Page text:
This semester, our students traveled to the Microsoft offices in Cambridge, MA, every Thursday to take part in the ‘Robotics with Microsoft’ apprenticeship. The students programmed their own robots alongside Microsoft engineers and programmers. They learned about sensor technology and fundamental coding skills. The students worked in teams and came up with solutions through their own design ideas. This experience highlighted two important 21st century skills--that innovation is tied to collaboration. This apprenticeship was possible thanks to a $60,000, one-year grant from All Points North Foundation (APNF), a small, private foundation based in Boston. This grant will serve the entire 7th grade at the Joseph Browne Middle School in Chelsea, Massachusetts during the 2016-2017 school year.
“STEM innovation inspires learning, helps prepare students for a future in higher education, and introduces them to dynamic careers they might not have previously thought about,” said Laura Staich, Executive Director at APNF.
Here’s a look at other ways this grant has made an impact at the Browne School:
- Delivered 14 apprenticeships to our 7th graders this fall—8 of which were in the STEM fields of science, technology, engineering and math.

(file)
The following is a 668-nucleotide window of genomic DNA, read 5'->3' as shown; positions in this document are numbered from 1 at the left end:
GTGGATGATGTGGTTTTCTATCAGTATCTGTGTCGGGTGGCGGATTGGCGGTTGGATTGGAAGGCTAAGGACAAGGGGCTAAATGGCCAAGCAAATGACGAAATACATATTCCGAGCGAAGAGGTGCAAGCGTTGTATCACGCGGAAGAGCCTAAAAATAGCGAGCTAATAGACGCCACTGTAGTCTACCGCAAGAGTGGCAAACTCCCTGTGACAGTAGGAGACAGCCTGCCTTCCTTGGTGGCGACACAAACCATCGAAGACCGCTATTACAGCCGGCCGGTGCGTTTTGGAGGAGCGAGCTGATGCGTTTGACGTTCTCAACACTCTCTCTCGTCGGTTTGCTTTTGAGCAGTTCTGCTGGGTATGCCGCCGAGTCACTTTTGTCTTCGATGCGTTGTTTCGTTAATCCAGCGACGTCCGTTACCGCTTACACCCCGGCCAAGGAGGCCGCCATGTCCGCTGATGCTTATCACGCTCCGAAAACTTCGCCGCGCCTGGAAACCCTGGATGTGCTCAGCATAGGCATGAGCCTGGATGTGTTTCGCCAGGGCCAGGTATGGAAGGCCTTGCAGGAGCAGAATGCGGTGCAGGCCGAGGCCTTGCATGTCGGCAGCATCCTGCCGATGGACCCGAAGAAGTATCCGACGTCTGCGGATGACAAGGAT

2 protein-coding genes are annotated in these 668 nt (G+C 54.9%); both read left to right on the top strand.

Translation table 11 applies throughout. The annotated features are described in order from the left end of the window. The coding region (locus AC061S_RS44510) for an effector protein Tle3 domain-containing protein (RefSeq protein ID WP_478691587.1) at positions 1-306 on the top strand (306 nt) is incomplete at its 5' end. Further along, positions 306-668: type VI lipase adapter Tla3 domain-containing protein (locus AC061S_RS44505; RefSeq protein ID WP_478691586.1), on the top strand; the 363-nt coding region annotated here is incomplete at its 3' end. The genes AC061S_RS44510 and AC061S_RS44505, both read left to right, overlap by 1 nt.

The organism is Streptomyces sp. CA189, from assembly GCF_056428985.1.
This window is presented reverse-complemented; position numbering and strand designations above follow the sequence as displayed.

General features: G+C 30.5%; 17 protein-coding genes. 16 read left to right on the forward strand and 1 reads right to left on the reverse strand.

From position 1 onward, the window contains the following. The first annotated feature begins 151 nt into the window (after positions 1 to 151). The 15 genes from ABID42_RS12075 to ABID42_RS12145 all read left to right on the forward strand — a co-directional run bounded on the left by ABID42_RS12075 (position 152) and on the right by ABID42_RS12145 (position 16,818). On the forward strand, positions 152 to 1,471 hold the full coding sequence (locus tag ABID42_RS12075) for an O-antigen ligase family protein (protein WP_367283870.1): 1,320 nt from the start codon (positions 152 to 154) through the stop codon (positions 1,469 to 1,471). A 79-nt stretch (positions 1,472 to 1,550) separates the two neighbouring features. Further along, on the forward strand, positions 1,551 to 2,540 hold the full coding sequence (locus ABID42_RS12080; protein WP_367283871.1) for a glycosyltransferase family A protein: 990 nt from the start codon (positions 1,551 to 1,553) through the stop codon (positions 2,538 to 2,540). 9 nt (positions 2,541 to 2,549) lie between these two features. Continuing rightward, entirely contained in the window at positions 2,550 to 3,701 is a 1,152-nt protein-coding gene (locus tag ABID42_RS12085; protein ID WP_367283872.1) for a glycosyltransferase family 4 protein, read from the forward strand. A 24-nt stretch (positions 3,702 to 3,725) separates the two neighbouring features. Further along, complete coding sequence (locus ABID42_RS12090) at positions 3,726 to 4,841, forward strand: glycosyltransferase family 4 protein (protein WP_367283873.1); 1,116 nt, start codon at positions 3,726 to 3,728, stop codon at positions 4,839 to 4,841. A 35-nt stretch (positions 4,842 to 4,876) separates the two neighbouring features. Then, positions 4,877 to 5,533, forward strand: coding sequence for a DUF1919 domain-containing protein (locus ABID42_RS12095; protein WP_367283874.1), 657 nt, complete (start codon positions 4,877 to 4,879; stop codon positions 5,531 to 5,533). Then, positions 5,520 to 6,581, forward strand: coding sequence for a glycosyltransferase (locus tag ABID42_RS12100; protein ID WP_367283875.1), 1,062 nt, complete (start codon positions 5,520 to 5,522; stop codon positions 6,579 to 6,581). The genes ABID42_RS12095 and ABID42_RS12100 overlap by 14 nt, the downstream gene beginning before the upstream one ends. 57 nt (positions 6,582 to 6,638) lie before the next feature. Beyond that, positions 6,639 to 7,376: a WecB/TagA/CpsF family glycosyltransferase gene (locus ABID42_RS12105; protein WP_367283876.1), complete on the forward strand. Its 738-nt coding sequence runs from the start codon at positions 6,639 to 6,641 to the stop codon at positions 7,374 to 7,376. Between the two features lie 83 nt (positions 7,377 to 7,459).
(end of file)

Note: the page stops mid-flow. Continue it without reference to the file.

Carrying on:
- Students worked with volunteers from Massachusetts General Hospital, BNY Mellon and the Boston Society of Civil Engineers, among others to complete hands-on projects on topics including 3D printing, game theory, social entrepreneurship, and civil engineering.
- Apprenticeships focused on 21st century skill development and Social-Emotional Learning (SEL). Citizen Schools’ programming reflects our belief that student success rests on much more than cognitive skills.
- 78% of 7th grade students at the Browne demonstrated mastery of the 21st century skills targeted in their apprenticeships, exceeding a 70% goal.
Currently, Citizen Schools serves over 600 students in grades 5 through 8, including all 141 students in the 7th grade at the Browne School. These students face a unique set of challenges:
- 88% of students are from low-income families.
- Over 80% of students speak a language other than English at home.
- The average household income level and education attainment rate are below state average.
- The high school dropout rate is triple the state average (6.5% in Chelsea vs. 2.2% statewide).
- Chelsea is home to a large migrant population that moves frequently between cities in the area.